By Paul A. Borovay, Associate
California Chrome, the horse that won both the Kentucky Derby and the Preakness Stakes over the last three weeks, has the opportunity to be the first Triple Crown winner in 36 years if it wins the Belmont Stakes on June 7. While California Chrome flirts with history next month, its owners are securing its rights in the horse’s name to capitalize on its (potential) legacy.
As ESPN.com reported this morning, Steven and Carolyn Coburn and Perry and Denise Martin, who make up the horse’s ownership entity of Dumb Ass Partners, filed for the trademark CALIFORNIA CHROME, Ser. No. 86/281,678, for “[a]thletic apparel, namely, shirts, pants, jackets, footwear, hats and caps, athletic uniforms.” According to the article, California Chrome’s owners hope to cash in on licensing deals that are likely dependent on California Chrome winning at the Belmont Stakes.
California Chrome’s owners will not be the only ones this spring hoping to cash in on an outcome dependent trademark. Pat Riley, the owner of the trademark THREEPEAT, Reg. No. 4,051,757, hopes to capitalize on the mark once again if the Miami Heat manage to repeat as NBA champions for a third straight year.  Riley first applied for the THREE-PEAT mark in 1988, Reg. No. 1,552,980, when his Los Angeles Lakers were on the cusp of winning three consecutive NBA championships only to be swept by the Detroit Pistons in the championship series.
While he was unable to exploit the mark in the 1980s, Riley has monetized it several times since then. For example, Riley reported earned over $300,000 in licensing revenue when the Chicago Bulls won three consecutive championships (twice) in the 1990s. Meanwhile, the New York Yankees and Los Angeles Lakers have also won three consecutive championships each, adding even more licensing revenue to Riley’s coffers.
Interestingly, Riley’s first registration for THREE-PEAT, the ’980 Registration discussed above, was cancelled in 2008 because he failed to file an acceptable declaration under Section 8 of the Trademark Act. Additionally, an individual filed a petition to cancel the ’980 Registration in 2001, arguing that the mark did not serve as a trademark and had become generic. Holding that the petitioner failed to show that the mark did not function as a trademark or that the mark was generic, the Trademark Trial and Appeal Board (“TTAB”) noted that a type of athletic accomplishment in itself (i.e., winning three consecutive championships) did not necessarily indicate that the term “conveys any meaning, let alone a generic meaning, about [Riley’s] goods.” Pet. Cancel, p. 9. Additionally, the TTAB stated that the placement of Riley’s THREE-PEAT mark on t-shirts was consistent with how trademarks are generally used as a source identifier. Id. Last, the TTAB said that as long as Riley controls the nature and quality of his licensees’ goods, “the mark does not have to indicate a single physical source of the goods, but may also indicate a single, i.e., consistent, source of quality, regardless of the actual physical source or producer of the goods.” Id at 10.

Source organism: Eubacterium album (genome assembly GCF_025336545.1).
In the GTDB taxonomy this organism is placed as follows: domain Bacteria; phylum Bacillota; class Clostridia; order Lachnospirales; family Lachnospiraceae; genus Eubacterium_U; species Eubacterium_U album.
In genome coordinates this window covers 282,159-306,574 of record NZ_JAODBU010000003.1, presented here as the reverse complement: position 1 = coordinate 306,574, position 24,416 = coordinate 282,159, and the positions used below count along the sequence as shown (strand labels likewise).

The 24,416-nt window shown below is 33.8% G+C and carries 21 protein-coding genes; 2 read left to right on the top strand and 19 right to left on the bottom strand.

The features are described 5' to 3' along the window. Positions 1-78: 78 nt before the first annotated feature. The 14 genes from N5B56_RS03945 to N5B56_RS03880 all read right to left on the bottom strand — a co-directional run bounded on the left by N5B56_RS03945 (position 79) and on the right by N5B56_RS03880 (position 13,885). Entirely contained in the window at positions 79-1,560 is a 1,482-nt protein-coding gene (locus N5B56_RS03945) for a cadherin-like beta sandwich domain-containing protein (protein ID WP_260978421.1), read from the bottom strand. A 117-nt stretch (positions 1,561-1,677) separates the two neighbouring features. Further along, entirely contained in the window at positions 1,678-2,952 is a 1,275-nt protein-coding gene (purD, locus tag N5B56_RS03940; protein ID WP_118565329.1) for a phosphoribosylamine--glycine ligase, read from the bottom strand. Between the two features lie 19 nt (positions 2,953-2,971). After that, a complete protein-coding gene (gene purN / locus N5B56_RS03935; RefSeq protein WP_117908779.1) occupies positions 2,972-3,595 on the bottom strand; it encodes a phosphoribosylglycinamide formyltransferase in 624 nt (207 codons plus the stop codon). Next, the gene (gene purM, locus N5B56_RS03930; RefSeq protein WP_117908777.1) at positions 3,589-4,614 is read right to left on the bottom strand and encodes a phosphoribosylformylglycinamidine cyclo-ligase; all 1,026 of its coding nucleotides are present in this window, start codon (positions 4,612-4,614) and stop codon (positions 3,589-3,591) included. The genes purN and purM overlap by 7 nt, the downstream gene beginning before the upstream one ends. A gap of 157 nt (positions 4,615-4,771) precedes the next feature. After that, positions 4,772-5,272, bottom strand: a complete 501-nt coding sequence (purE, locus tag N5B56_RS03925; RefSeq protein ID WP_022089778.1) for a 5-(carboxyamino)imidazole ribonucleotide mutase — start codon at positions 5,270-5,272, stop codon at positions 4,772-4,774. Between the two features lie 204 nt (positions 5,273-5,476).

While Riley’s most recent THREEPEAT mark, Reg. No. 4,051.757, was filed in 2010 under Section 2(f), there remains the question whether the mark has now become generic for the feat of winning three consecutive championships. While the petition to cancel the mark was unsuccessful in 2001, a mark can become generic over time. With more teams winning consecutive championships, and with more individuals invariably using the mark in a descriptive or generic manner for winning three consecutive championships, time will tell whether someone will contest the marks validity in the future and what will be the ultimate result.
With that said, Riley’s ability to monetize a mark that only has value when a series of exceptional events occurs in the future proves that patience really can pay off. While it may look like California Chrome’s owners’ gaze is affixed on the finish line on June 7, their foresight to file a trademark application last week demonstrates that their vision for both California Chrome and CALIFORNIA CHROME really starts when the race is over.
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Paul A. Borovay is an associate with Pattishall, McAuliffe, Newbury, Hilliard & Geraldson LLP, a leading intellectual property law firm based in Chicago, Illinois. Pattishall McAuliffe represents both plaintiffs and defendants in trademark, copyright, and unfair competition trials and appeals, and advises its clients on a broad range of domestic and international intellectual property matters, including brand protection, Internet, and e-commerce issues. Paul’s practice focuses on litigation in trademark, media, online gaming and entertainment, advertising, as well as trademark prosecution and counseling.
 ESPN.com reports that the horse was bred for $10,500 and has now won $3.45 million on the track. See http://espn.go.com/horse-racing/triplecrown2014/story/_/id/10957336/california-chrome-owners-file-trademark-horse-name
 As reported on this blog only July 25, 2012, there is some debate as to whether Riley or ex-Los Angeles Lake Byron Scott coined the term THREE-PEAT. Nevertheless, Riley owns the rights to the mark. See http://blog.pattishall.com/2012/07/25/who-owns-a-trademark-jeremy-lin-wins-linsanity-as-anthony-davis-fights-for-his-unibrow/
 Christopher Wade, Pet. Cancel No. 21,869, 2001 WL 1028372 (Trademark Tr. & App. Bd. Sept. 6, 2001).